Comments on Cuba by the U.S. Commander of U.S. Southern Command       

On April 17, Admiral Craig S. Faller, the Commander, U.S. Southern Command, gave a special briefing focused on “the enhanced counternarcotics operations led by [the U.S. Defense Department’s] Southern Command,” which “is responsible for providing contingency planning, operations, and security cooperation in its assigned Area of Responsibility which includes Central America, South America and the Caribbean (except U.S. commonwealths, territories, and possessions) and for the force protection of U.S. military resources at these locations.” .” [1]

Most of the comments were about Venezuela, but in his opening remarks the commander said, “[T]he security of the Western Hemisphere is [affected by] external state actors and  . . . malign actors like Cuba, Venezuela, Nicaragua, and Iran and others – external state actors that don’t share the democratic values, and they thrive on the instability created by transnational criminal organizations.”

Thereafter, the Commander did not give a direct answer to a question from a journalist from the Miami Herald about whether there was any evidence that Cuba was involved in drug trafficking with Venezuela. Instead, the Commander said, “[T]he connection between the illegitimate Maduro regime and Cuba is strong and thick, thick as ticks, and Maduro owes his position in power to the Cuban influence, and it surrounds him.  His presidential guard is primarily Cuban; the intelligence service is completely infiltrated by Cubans.  So, at the end of the day, as Special Representative Abrams has stated, Maduro must go and the Cubans must be out.  And their influence is strong, so there’s a strong connection between the Maduro government and Cuba, and by propping up the Maduro regime, Cubans have supported the illicit activities that Maduro is involved in, undoubtedly.”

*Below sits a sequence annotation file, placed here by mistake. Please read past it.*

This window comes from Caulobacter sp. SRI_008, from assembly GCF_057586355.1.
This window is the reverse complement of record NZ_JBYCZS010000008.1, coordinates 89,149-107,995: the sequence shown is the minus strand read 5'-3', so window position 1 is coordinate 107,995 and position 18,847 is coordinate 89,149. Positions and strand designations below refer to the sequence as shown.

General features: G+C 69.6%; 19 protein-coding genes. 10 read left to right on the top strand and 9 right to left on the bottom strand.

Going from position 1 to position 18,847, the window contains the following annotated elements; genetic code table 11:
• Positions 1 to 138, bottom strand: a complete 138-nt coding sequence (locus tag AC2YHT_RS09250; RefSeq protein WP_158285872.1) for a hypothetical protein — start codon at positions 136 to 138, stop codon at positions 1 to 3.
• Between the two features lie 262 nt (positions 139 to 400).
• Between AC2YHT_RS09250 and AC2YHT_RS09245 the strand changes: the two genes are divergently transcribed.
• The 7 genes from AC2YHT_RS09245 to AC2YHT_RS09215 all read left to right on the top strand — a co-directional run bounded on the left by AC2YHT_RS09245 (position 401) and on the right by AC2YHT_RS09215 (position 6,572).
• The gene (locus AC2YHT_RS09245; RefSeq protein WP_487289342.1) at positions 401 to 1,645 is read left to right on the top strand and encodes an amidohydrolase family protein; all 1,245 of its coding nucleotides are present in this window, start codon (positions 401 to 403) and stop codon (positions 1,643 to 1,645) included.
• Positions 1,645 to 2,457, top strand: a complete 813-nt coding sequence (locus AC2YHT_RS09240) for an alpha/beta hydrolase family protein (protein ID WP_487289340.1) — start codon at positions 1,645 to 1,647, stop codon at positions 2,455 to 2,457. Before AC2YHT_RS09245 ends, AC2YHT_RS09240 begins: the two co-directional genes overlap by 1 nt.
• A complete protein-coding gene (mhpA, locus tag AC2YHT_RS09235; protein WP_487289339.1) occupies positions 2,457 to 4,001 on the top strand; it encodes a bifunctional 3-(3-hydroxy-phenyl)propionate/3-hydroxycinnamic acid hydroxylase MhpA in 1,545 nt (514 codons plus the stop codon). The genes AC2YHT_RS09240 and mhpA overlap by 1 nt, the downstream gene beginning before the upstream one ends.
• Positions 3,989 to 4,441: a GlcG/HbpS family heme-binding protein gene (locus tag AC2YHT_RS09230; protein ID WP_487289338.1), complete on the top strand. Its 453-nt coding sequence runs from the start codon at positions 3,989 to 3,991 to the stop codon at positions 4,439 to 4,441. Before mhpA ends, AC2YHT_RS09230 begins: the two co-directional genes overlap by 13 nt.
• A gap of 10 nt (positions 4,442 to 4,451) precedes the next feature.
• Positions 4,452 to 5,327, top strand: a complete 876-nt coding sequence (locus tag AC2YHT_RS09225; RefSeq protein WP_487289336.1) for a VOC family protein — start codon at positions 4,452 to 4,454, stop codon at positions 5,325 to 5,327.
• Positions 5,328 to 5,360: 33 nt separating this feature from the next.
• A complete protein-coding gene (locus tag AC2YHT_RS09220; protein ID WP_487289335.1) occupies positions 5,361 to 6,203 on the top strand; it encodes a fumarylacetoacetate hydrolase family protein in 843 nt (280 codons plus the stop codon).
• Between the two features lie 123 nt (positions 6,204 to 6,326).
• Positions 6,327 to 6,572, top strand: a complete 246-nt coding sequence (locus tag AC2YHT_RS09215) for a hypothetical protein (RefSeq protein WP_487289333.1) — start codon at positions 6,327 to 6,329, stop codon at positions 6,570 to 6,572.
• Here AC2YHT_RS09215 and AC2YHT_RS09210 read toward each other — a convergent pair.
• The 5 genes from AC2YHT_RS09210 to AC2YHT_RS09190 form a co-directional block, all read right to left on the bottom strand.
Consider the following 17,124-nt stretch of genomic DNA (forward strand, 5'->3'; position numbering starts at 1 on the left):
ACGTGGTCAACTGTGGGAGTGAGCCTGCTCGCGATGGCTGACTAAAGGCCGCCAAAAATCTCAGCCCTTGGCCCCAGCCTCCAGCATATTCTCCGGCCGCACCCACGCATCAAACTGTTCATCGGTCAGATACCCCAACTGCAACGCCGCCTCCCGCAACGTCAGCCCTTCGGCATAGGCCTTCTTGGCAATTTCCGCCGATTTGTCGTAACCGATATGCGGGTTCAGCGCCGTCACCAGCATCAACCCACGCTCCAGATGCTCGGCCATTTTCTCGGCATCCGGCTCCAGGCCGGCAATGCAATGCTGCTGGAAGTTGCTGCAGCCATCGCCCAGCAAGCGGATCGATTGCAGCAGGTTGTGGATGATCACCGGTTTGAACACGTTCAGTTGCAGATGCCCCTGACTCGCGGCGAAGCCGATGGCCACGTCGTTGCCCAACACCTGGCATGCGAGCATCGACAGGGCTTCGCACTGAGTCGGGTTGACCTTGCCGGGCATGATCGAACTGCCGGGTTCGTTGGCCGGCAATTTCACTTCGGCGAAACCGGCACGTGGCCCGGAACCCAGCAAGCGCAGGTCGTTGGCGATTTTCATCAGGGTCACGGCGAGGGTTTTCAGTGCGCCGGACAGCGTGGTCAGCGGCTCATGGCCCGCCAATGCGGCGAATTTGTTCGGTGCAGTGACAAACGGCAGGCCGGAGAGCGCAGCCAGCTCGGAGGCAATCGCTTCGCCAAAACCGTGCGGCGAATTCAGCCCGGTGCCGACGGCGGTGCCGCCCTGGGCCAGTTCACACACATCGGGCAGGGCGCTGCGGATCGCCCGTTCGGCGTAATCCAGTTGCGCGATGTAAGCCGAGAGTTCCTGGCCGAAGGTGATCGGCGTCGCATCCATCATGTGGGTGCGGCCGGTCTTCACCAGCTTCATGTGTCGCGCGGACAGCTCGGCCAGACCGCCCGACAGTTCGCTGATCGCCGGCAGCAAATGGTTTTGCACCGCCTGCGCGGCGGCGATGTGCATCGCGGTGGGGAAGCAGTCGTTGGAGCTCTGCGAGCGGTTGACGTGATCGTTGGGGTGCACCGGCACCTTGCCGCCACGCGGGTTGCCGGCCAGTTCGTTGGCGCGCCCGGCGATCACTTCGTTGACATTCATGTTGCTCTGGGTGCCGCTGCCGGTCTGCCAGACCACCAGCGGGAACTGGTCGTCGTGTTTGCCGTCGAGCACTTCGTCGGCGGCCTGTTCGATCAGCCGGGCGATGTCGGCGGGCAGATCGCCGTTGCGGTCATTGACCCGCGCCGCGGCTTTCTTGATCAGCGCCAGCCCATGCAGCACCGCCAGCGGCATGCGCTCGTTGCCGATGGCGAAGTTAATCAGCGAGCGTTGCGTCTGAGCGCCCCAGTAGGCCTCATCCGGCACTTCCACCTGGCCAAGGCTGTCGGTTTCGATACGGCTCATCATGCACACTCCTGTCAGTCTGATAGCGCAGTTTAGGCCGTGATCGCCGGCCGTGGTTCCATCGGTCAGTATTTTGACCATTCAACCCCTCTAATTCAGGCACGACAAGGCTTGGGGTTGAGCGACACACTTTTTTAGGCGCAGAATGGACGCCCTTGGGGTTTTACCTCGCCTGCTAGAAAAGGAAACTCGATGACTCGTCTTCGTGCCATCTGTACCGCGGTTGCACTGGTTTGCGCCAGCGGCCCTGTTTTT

Nor did he directly answer a follow-up question from another journalist as to whether there was any evidence that Cuba was trafficking drugs with Venezuela. The  Commander essentially repeated his earlier answer by saying, “So as I stated, the relationship between Cuba and Venezuela is extremely close, and there are thousands . . . of Cubans in Venezuela supporting the Maduro regime: the intelligence services, the protective services.  And so the extent to which Maduro owes his survival to his Cuban patronage is clear and unambiguous, and so undoubtedly Cuba is aware of the illicit activities that Maduro is conducting through narcotrafficking, through mining, through the myriad of ineffective state-run enterprises that steal from the Venezuelan people.  So there’s just no way that there’s not a connection in all respects. [However, he could not reveal details of the intelligence.] But as Special Representative Abrams has stated, Maduro must go and the Cubans are a key piece of making that happen.”

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[1] State Dep’t, Telephonic Press Briefing with Admiral Craig Faller, Commander, U.S. Southern Command (April 17, 2020).

 

U.S. State Department Announces Funding Opportunities for Cuba Proposals         

On April 17, the State Department’s Bureau of Democracy, Human Rights and Labor (DRL) announced it was accepting applications for “proposals that align with the U.S. government policy to promote human rights in Cuba as stated in the June 16, 2017 National Security Presidential Memorandum—entitled “Strengthening the Policy of the United States Toward Cuba” —as well as the Cuban Liberty and Democratic Solidarity (LIBERTAD) Act and other relevant legislation.” [1]

Requirements for Applicants

Eligible applicants are  “U.S.-based and foreign-based non-profit organizations/nongovernment organizations (NGO) and public international organizations; private, public, or state institutions of higher education; and for-profit organizations or businesses.  DRL’s preference is to work with non-profit entities; however, there may be some occasions when a for-profit entity is best suited. In addition, applicants must have “proven capacity to implement foreign assistance programs to protect and promote internationally recognized human rights in Cuba” and the “existing, or the capacity to develop, active partnerships with thematic or in-country partners, entities, and relevant stakeholders, including private sector partners and NGOs, and have demonstrable experience in administering successful and preferably similar projects. “